Shri G.C. Saxena, Special Executive Magistrate, Mainpuri conducted the test identification parade at the District Jail, Mainpuri on 4th February, 1981. Amar Nath, PW.1 correctly identified all the four appellants. Durga Prasad, PW.3 correctly identified Hukum Singh and Lal Singh appellants. Gaya Prasad Lath, PW.16 also correctly identified Hukum Singh and Lal Singh. All the three identifying witnesses did not commit any mistake in identifying the accused.
Appellants were put up for trial alongwith co-accused, since acquitted, before the Special Judge (Dacoity Affected Area), Mainpuri charged variously under sections 394/397/411/120 B of the IPC. The prosecution examined a large number of witnesses to prove its case.
The appellants pleaded not guilty to the charges framed against them.
In his examination under section 313 Criminal Procedure Code, Lal Singh admitted having been arrested in front of his house on 28/29th December, 1980 and having been found in possession of Rs.71/- and two keys of his brief-case in the pocket of his coat. He also admitted having opened the brief case and having taken out the tin box from inside the brief-case but he denied the recovery of Rs.63,200/- from the tin box. He admitted that there were some loose currency notes amounting to Rs.3,200/- but denied the recovery of Rs.60,000/-. He also denied the other recoveries made from Hira Chandra Jain and in fact denied the entire transaction. He further admitted that three Fixed Deposit Receipts were taken into custody by the Investigating Officer from his house but he denied that those Fixed Deposit Receipts were got issued by investing the money obtained by him in the train robbery. He claimed that the amount had been collected by him and four others to purchase a house at Kanpur. Regarding the identification proceedings he submitted that the witnesses knew him from before. According to him the shop of the firm was at a distance of 1 furlong from the police station. He had not been made 'baparda'.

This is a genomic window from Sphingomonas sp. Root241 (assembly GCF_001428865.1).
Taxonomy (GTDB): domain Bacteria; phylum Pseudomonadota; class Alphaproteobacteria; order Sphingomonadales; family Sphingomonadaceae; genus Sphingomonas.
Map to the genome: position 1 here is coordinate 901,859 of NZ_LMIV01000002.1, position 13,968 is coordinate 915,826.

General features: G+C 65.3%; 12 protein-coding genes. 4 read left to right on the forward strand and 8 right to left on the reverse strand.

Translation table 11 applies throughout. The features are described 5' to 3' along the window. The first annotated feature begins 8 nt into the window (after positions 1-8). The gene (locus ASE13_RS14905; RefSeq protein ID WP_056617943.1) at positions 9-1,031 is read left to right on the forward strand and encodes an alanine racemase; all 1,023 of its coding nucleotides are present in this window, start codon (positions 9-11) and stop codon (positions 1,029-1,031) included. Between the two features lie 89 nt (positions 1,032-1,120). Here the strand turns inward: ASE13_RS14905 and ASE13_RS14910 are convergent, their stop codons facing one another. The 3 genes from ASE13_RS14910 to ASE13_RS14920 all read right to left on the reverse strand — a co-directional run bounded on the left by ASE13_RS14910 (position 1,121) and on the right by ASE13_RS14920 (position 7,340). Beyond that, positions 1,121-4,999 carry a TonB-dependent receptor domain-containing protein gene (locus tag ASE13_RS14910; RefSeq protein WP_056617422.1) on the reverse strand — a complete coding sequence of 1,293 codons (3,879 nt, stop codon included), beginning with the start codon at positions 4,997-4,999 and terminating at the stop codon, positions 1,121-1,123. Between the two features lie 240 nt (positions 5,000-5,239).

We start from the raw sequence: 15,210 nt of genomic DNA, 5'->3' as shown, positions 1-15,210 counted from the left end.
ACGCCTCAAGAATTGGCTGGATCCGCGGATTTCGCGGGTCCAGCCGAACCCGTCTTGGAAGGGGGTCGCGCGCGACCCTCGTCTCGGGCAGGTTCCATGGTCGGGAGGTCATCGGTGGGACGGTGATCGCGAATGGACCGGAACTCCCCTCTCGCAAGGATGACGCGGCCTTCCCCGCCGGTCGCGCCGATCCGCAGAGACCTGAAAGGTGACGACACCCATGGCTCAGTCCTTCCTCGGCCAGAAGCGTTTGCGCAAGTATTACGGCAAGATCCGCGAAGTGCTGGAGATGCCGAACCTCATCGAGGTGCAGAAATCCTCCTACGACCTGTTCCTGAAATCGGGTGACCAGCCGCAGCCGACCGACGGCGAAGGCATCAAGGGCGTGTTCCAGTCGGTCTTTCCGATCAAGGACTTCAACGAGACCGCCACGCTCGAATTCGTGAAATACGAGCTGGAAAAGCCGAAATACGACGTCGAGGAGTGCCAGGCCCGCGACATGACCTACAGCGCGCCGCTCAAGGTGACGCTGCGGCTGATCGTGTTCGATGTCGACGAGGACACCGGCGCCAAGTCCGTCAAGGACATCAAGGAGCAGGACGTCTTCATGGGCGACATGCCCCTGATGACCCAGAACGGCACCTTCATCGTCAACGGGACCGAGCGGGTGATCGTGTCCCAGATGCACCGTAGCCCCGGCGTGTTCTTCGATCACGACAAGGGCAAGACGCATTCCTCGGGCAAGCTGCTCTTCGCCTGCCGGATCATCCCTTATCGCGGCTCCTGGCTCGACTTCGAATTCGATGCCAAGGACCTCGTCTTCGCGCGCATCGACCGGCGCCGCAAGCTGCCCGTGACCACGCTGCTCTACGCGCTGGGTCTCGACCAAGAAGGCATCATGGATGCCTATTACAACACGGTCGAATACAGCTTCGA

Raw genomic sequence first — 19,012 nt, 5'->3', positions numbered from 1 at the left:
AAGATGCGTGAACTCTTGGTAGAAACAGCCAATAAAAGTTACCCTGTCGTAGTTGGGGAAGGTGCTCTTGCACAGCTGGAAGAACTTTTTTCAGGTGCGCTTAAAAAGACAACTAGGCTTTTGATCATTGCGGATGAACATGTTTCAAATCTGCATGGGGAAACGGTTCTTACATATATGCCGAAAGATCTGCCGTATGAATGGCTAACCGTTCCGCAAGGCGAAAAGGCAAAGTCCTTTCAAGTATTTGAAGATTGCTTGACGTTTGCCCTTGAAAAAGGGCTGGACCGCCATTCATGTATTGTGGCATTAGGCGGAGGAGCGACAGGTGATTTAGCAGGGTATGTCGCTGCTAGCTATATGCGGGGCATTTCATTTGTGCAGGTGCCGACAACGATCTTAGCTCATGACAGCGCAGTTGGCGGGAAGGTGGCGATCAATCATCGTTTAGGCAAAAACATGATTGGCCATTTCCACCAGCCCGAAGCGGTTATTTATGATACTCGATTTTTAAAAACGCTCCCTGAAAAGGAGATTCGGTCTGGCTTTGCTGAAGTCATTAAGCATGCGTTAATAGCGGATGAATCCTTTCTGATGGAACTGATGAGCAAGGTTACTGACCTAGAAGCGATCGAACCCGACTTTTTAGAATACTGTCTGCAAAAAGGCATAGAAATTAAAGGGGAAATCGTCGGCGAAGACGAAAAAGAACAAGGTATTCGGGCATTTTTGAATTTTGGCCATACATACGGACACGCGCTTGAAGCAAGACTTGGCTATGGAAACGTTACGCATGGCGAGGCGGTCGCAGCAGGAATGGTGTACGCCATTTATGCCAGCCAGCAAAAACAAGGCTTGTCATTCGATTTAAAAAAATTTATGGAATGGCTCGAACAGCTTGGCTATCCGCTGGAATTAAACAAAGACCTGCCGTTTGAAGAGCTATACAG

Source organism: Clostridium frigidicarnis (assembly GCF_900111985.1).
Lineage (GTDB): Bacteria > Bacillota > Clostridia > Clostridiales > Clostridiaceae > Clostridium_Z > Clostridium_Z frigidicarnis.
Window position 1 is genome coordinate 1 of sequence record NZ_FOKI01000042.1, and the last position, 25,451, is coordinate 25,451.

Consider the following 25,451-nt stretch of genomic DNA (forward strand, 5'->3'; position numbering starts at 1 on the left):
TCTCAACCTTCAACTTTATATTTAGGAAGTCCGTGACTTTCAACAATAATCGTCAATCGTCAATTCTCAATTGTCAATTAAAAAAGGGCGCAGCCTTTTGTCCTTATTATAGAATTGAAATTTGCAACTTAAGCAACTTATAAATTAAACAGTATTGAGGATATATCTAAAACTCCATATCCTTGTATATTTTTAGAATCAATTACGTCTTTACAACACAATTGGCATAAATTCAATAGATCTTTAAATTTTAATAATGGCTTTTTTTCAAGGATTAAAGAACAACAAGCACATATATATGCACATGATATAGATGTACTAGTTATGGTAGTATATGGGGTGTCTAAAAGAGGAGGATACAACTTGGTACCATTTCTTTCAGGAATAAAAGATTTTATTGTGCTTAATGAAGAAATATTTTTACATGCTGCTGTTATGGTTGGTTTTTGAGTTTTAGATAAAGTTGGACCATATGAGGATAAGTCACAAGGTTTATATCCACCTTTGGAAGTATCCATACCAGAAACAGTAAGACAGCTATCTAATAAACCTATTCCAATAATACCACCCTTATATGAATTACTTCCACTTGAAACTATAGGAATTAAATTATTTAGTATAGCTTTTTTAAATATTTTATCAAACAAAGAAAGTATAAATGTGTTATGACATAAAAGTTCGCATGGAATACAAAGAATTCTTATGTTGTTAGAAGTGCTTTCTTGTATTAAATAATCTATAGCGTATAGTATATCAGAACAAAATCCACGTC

According to him he had arrested Sharda Charan on 6th March, 1980 in connection with smuggling of gold. In that connection PW.1 and other persons working in the firm as well as Inspector Rathi had approached him, but since he did not favour them, they became inimical and have got him falsely implicated. According to him the Investigating Officer, PW.48 was also a friend of Inspector Rathi.
Appellant Hukum Singh stated that he was arrested on 20th December, 1980 but he was not made 'baparda'. He denied that the recoveries were made at his instance. He also denied that he had given a sum of Rs.80,000/- to Bishamber Singh Constable. The articles were not purchased from the money which he had got by robbing PW.1 and he further denied that the bundles of currency notes bore the seal of the firm and signatures of Gaya Prasad Lath, PW.16.
He also denied that he had any transaction with Jhaboo or Chunni Lal.
As regards the identification by the witnesses he stated that he had been shown to the witnesses. He further stated that in the arrest of Sharda Charan by Lal Singh his jeep had been used and that is why the witnesses were not happy with him.
Appellant Chandrika Prasad denied that he had been arrested in the manner alleged. In fact he was arrested from his house. He admitted the recovery of cash from his house but claimed that a sum of Rs.4,200/- belonged to Ram Gopal who lived in his house and the balance Rs.3,300/- belonged to him which was recovered from his house. As regards the amount of Rs.4,000/- in the Saving Bank Account and the amount invested in fixed deposit, the same belonged to him and were not obtained by him in the robbery. He was not kept 'baparda' and the witnesses knew him from before because he had gone to the shop of the firm for getting ornaments made. He admitted having invested a sum of Rs.6,000/- in National Saving Certificates.